GSA names Nathaniel Lifton a 2022 Fellow - Department of Earth, Atmospheric, and Planetary Sciences - Purdue University Skip to main content

GSA names Nathaniel Lifton a 2022 Fellow

07-01-2022

The Geological Society of America (GSA) has named Dr. Nathaniel Lifton a 2022 Society Fellow. Lifton is an associate professor in the Purdue University College of Science and has a joint appointment in the Departments of Earth, Atmospheric, and Planetary Sciences (EAPS) and Physics and Astronomy. He also serves as the Associate Head of EAPS.

According to the GSA, Society Fellowship is an honor bestowed on the best of their profession by election. GSA members are nominated by existing GSA Fellows in recognition of a sustained record of distinguished contributions to the geosciences and to the Geological Society of America.

Lifton, who has been with Purdue since 2010, studies the processes involved in shaping the landscapes on our planet, using rare isotopes produced in minerals at or near the Earth’s surface by cosmic rays from our galaxy that continuously bombard the Earth. An experience in an introductory geology college course sparked his passion for geology, an excitement that he works to convey to students in his introductory geology courses.

“I was a freshman at my local community college in southern California, with not much idea of what I wanted to do,” says Lifton. “An advisor said a lot of students like geology as an elective so gave it a try. I was on a field trip for that intro class and we went to a place called Wrightwood in the San Gabriel Mountains to look at a canyon formed by the San Andreas fault. Standing on the Pacific plate, looking across the deep canyon at the North American plate and visualizing the scale and significance of the feature I was looking at, just blew my mind. I knew right then and there I wanted to learn everything I could about geology, and I’ve never looked back.”

Throughout his research, his many field experiences around the globe have fed his continued love of geological sciences, but one location stands out. “Of all the field locations I have been to, Antarctica was an experience unlike any I’ve ever had - so pristine and beautiful and remote,” says Lifton. “I truly felt like an explorer - one could probably count on one or two hands the number of people who had previously been to many of the places we went, and even then, it’s unlikely that any had stood where we stood before.”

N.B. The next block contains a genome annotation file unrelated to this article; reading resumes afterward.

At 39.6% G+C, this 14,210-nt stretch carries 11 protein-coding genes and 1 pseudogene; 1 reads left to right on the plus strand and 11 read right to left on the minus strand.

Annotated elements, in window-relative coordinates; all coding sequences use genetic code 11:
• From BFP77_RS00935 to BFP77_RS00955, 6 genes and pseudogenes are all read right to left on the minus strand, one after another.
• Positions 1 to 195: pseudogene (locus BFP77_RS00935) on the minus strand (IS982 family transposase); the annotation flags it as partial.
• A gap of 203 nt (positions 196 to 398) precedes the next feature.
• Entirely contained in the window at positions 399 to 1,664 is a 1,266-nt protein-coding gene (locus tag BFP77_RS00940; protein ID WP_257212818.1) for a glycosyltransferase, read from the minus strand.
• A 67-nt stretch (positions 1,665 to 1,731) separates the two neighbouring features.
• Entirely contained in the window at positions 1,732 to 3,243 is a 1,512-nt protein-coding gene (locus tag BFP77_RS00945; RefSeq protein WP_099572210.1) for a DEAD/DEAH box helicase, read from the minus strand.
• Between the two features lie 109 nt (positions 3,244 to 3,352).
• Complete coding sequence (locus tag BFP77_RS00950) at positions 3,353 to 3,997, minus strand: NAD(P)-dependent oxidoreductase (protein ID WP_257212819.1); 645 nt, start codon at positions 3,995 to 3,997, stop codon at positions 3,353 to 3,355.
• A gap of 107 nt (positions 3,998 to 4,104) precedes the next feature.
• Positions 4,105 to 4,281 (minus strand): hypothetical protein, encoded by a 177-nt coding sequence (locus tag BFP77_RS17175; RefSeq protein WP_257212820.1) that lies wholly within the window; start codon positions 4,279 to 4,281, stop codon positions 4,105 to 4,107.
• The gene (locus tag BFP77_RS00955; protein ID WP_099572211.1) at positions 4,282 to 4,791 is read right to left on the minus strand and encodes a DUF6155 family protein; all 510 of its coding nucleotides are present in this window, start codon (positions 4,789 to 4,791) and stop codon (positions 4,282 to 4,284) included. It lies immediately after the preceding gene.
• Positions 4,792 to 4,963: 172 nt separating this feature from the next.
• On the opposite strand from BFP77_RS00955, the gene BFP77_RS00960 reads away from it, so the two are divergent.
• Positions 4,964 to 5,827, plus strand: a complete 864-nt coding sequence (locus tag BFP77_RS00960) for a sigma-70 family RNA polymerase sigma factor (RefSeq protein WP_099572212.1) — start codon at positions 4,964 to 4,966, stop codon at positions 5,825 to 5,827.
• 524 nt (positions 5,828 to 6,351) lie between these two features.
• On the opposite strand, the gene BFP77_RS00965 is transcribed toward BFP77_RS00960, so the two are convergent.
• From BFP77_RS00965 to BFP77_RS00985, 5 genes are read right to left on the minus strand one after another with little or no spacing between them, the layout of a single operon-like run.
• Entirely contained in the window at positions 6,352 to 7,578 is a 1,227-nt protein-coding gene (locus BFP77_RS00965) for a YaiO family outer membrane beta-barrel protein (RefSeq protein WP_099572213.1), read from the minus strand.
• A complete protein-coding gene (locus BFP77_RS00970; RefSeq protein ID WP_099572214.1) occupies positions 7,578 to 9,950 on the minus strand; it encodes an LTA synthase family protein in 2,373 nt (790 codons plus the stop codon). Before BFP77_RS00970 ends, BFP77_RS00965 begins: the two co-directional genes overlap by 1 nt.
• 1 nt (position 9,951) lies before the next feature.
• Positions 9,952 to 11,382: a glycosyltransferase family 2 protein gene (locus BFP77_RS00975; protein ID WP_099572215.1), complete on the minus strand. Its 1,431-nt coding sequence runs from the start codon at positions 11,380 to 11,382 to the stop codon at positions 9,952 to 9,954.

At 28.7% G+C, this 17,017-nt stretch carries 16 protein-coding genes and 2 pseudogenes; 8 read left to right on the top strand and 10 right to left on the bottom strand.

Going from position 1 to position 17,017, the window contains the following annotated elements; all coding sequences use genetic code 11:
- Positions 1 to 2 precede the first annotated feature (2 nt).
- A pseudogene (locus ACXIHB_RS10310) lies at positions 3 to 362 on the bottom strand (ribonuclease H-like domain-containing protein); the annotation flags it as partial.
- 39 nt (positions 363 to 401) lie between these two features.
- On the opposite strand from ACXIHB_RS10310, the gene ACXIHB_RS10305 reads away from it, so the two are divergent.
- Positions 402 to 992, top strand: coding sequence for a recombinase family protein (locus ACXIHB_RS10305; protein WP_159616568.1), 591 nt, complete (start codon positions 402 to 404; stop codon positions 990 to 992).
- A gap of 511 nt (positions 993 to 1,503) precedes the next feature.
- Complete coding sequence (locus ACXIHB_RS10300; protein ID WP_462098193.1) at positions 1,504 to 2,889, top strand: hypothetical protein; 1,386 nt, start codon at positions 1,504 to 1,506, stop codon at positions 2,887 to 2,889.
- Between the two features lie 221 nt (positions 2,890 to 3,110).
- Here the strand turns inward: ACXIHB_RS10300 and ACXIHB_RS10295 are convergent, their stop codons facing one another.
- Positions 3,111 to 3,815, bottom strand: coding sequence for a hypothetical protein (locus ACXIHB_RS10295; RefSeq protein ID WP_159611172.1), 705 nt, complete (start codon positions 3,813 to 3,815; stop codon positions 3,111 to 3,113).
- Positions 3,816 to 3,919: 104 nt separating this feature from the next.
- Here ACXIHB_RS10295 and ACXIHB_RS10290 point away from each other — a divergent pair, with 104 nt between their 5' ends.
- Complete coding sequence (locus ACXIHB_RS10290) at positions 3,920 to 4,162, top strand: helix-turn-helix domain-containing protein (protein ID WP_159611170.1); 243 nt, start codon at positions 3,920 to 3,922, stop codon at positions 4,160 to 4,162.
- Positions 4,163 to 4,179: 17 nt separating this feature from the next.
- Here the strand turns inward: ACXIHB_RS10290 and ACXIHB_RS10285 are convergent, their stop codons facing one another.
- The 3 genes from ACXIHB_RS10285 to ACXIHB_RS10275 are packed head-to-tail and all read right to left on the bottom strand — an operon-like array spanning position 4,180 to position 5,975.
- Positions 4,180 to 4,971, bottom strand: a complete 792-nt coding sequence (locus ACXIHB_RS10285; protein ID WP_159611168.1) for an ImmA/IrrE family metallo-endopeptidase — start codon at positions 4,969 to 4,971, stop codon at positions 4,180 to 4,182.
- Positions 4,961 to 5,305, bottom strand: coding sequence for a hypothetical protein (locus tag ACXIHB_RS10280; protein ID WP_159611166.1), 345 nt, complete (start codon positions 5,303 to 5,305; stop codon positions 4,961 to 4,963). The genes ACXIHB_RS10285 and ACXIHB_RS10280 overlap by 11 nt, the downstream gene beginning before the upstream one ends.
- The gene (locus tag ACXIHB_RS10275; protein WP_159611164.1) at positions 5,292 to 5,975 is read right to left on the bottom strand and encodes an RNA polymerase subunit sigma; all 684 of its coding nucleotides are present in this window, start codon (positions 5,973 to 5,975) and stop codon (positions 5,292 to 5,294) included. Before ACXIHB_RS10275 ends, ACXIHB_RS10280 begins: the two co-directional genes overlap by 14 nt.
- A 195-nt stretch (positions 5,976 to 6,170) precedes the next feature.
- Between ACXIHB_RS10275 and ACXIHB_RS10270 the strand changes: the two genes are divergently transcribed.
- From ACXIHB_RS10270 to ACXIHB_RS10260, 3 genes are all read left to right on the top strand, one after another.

Lifton was nominated by current GSA Fellows Dr. Darryl Granger, and Dr. Kenneth D. Ridgway both are Purdue EAPS professors, as well as Greg Balco of Berkeley.

As a nominator, Granger had this to say about Lifton’s contribution to the geosciences. “Nat Lifton is a global leader in cosmogenic nuclides, widely recognized for his pioneering work developing reliable extraction methods for in situ 14C from mineral grains, and for his work modeling cosmogenic nuclide production rates, which serves as a benchmark for calculating exposure ages and other cosmogenic nuclide applications globally,” says Granger.

Lifton says, “I am very honored. This is something I never expected.”

 

 

About the Department of Earth, Atmospheric, and Planetary Sciences at Purdue University

The Department of Earth, Atmospheric, and Planetary Sciences (EAPS) combines four of Purdue’s most interdisciplinary programs: Geology & Geophysics, Environmental Sciences, Atmospheric Sciences, and Planetary Sciences. EAPS conducts world-class research in the Earth and Planetary sciences, educates undergraduate and graduate students, and provides our college, university, state and country with the information necessary to understand the world and universe around us. Our research is globally recognized, our students are highly valued by graduate schools, employers, and our alumni continue to make significant contributions in academia, industry, and federal and state government.

 

 Writer: Cheryl Pierce

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